Date(s) - April 27, 2022
5:00 pm - 7:30 pm
Communities in Common:
An Evening at the Gregory Allicar Museum of Art
You are invited to Communities in Common: An Evening at the Gregory Allicar Museum of Art!
This after-hours open house will feature light refreshments, access to current exhibitions, and a unique opportunity to learn more about your very own Colorado State University art museum. Come explore GAMA’s diverse and growing collection of more than 5,000 works of art in more than 10,000 square feet of gallery space!
Free and open to all! All ages welcome. Light refreshments available.
Communities in Common: An Evening at the Gregory Allicar Museum of Art is organized by Justin Burry, an Arts Management master’s student at the Leadership, Entrepreneurship, Arts Advocacy, and the Public (LEAP) Institution for the Arts.
“The Municipality of Fort Collins is routinely characterized as a destination community to live, work, play, and visit. A robust network of arts and culture organizations operate harmoniously with the region’s thriving creative sector to satiate a population eager to engage with stimulating content. These cultural and creative industries (CCI) manifest themselves in a variety of forms and the traditional museum space is no exception.
Alongside institutions like the Fort Collins Museum of Discovery and the Museum of Art Fort Collins, the Colorado State University system offers an assortment of cultural spaces throughout its campus. The purpose of my event is to draw attention to one of these spaces: the Gregory Allicar Museum of Art. More broadly, it is my goal to expand the awareness of CSU’s arts and the cultural infrastructure.”
Exhibitions you can explore:
This exhibition is organized in partnership with CSU’s Black/African-American Cultural Center and ACT Human Rights Film Festival. Black Art at CSU: Building a Presence examines the history of inclusion of works by African-American artists in University collections, and the efforts of the Gregory Allicar Museum of Art to increase representation by Black artists.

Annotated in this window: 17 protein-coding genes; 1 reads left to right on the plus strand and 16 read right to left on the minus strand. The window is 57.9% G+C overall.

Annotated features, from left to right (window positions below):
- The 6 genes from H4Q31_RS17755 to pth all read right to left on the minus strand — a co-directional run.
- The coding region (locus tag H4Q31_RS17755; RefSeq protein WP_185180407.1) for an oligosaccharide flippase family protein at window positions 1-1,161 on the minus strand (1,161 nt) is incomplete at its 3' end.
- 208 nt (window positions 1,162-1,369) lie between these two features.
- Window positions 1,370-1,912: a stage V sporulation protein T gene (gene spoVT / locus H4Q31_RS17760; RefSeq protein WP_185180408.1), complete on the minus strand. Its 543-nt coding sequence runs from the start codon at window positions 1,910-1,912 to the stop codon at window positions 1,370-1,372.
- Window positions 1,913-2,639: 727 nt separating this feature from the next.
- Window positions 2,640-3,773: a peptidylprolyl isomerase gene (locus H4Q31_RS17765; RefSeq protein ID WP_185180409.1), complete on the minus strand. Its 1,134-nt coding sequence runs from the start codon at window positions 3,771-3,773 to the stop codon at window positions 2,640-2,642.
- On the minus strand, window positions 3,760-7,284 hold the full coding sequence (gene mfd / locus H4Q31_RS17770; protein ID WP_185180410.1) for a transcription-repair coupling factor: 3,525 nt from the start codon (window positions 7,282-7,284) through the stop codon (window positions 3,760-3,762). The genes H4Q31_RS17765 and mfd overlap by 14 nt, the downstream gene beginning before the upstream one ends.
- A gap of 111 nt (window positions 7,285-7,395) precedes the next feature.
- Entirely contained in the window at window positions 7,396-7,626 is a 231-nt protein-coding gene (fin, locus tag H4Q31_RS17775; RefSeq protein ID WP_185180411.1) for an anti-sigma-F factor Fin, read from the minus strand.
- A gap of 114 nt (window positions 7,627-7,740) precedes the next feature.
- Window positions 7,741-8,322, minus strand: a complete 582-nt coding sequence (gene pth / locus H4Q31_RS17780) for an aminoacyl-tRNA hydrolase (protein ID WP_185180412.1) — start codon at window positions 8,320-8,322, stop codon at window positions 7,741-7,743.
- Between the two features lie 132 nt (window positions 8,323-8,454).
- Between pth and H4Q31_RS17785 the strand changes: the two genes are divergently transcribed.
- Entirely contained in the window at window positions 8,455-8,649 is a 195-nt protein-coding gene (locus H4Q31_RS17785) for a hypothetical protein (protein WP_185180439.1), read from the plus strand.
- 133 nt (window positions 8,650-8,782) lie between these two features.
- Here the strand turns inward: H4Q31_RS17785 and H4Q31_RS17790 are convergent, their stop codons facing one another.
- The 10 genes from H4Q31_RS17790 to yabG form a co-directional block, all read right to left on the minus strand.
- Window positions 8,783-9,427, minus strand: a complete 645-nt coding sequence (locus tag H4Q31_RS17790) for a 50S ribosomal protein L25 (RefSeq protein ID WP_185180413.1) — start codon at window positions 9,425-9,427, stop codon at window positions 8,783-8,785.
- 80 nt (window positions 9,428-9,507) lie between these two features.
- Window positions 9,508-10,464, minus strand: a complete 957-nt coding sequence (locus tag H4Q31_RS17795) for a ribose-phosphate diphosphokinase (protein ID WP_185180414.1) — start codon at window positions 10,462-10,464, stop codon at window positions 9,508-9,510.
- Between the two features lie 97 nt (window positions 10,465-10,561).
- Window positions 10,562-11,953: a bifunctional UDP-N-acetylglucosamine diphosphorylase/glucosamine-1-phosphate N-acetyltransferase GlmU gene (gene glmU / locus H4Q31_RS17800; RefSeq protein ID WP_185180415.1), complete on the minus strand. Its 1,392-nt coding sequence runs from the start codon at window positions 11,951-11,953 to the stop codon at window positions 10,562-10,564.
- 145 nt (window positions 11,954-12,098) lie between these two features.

Dead and Lost in Detroit is Carl Wilson’s graphic story, in progress, of a worker’s experience in an auto factory with dangerous working conditions, racism, and a bullying supervisor. Parallel is the tale of his abusive marriage which intensified his job misery. Both threads magnify his sense of being lost in a labyrinth of pain as he obsesses about his failures.
Survivance is a term coined by Anishinaabe scholar Gerald Vizenor to describe how Indigenous people have not only survived but actively resisted the ongoing pressures of settler colonialism in North America. Art is essential to survivance, as Indigenous artists have long fashioned objects that tell their stories and assert their agency to create. This exhibit, curated by students in Art 317: Native North American Art History, highlights historical and contemporary Native art from the museum’s permanent collection. Students contacted Native artists and other knowledge bearers in an effort to ensure accurate and respectful interpretations of the art on display. Aided as well by secondary sources and class discussions, our study resulted first in research papers on each object, then in this exhibition. We invite you to join us in studying these powerful expressions of Indigenous survivance, and to join the growing dialogue around Indigenous histories and futures in North America.
Where to find us:
Gregory Allicar Museum of Art (GAMA) is located on the first floor of the University Center for the Arts at 1400 Remington Street, on the southeast end of the Colorado State University campus in Fort Colllins, Colorado.
1400 Remington Street, Fort Collins, CO 80524
Phone (970) 491-1989 | email@example.com
Accessible entrances can be found at the Griffin Lobby Entrance near the giant Warhol Soup Can sculpture, with wheelchair accessible parking spaces on Remington Street, or by entering through the museum’s sculpture garden from the alley to the east of the building.
Free parking is available on the streets surrounding the University Center for the Arts and paid parking is available in the CSU parking lot on the west side of College Avenue, which can be reached by entrances on Pitkin or Lake Streets.
A short stroll through the College Avenue underpass brings you through the Annual Trial Gardens to the University Center for the Arts.